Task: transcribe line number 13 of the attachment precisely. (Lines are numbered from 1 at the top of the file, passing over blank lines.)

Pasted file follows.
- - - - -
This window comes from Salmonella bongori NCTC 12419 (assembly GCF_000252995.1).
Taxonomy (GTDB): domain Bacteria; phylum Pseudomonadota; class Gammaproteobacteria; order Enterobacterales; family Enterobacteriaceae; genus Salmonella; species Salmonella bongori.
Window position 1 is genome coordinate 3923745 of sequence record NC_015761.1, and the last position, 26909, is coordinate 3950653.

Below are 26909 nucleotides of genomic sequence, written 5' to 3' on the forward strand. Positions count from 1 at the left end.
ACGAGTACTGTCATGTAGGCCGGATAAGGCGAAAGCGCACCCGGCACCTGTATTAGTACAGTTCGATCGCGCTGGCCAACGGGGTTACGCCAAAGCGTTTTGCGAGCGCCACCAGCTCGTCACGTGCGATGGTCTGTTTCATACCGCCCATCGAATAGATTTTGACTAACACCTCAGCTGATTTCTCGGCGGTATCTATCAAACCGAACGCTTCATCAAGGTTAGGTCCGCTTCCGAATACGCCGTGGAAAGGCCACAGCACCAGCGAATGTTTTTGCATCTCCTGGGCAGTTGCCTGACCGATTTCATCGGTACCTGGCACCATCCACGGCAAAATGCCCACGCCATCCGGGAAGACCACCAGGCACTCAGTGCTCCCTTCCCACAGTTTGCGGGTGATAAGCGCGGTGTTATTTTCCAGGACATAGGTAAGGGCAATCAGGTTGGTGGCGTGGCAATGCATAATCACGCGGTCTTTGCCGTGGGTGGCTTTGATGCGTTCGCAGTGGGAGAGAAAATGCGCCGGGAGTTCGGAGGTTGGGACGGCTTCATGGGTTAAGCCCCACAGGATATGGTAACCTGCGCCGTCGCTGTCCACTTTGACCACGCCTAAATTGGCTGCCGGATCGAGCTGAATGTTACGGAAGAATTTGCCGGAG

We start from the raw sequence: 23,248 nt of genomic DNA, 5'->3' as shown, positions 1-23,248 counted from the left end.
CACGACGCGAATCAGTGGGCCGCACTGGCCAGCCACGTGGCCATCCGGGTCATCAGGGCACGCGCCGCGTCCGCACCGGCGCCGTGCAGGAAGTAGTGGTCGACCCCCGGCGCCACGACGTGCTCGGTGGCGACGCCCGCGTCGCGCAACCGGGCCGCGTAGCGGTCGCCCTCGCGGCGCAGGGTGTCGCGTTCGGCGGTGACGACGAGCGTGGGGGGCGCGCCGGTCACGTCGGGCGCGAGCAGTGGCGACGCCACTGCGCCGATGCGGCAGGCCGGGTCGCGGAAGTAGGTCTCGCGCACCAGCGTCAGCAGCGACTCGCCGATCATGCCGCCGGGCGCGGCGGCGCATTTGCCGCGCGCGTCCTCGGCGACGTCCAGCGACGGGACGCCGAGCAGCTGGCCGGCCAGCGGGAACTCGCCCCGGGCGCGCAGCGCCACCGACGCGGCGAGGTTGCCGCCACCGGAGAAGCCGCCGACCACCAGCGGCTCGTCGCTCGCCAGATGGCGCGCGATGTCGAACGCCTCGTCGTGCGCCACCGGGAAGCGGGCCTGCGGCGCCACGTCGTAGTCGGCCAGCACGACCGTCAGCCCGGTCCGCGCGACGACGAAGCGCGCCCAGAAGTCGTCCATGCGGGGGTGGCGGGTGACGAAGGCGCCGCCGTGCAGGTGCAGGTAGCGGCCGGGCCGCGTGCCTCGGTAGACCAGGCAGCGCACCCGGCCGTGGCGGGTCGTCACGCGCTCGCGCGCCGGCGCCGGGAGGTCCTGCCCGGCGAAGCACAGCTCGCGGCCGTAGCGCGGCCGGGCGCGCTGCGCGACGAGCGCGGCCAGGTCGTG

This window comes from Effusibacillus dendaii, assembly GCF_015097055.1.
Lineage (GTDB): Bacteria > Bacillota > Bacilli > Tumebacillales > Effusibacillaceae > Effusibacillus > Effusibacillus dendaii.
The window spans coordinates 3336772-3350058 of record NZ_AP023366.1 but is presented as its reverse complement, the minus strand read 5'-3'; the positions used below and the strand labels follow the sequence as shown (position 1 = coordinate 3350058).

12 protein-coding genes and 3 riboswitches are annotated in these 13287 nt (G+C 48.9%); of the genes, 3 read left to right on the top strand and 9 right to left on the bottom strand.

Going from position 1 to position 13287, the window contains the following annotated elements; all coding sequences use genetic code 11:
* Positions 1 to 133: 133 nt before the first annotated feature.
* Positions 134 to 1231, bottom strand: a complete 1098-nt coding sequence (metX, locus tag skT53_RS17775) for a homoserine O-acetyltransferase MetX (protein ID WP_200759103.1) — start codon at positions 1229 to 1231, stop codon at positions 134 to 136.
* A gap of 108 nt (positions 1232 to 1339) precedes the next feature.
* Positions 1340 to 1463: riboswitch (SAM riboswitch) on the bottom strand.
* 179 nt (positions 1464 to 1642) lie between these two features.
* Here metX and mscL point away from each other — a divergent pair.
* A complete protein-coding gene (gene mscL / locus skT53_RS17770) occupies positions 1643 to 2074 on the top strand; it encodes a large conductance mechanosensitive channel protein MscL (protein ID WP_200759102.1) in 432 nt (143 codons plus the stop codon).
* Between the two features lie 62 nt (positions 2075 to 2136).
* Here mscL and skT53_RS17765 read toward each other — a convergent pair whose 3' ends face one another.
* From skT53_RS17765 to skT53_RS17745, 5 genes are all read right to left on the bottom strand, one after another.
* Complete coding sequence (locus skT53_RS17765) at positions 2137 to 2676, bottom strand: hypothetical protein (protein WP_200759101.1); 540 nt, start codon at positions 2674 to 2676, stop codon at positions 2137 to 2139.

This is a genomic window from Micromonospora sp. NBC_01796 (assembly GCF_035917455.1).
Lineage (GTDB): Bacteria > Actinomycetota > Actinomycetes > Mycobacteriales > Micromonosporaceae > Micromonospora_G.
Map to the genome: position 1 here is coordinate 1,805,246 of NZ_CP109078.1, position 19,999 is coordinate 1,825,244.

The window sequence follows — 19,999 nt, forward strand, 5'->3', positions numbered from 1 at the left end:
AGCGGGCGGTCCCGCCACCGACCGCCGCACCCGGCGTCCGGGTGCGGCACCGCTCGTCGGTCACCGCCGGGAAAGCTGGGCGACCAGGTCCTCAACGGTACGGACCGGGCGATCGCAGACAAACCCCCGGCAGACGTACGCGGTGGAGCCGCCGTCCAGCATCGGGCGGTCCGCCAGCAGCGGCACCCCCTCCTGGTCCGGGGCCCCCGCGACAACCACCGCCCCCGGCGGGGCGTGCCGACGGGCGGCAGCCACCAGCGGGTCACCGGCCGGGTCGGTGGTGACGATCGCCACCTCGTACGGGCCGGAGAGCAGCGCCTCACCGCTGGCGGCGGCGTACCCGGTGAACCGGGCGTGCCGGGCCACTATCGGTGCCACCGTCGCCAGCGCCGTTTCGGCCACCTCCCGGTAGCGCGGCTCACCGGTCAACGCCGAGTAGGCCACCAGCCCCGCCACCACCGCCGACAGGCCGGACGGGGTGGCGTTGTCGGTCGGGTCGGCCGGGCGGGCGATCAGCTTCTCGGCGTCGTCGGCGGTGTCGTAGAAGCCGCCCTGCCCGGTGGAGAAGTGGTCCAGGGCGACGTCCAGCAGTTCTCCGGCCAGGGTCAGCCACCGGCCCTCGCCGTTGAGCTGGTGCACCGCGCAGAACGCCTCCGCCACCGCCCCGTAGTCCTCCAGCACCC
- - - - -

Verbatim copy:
* Positions 1 to 133: 133 nt before the first annotated feature.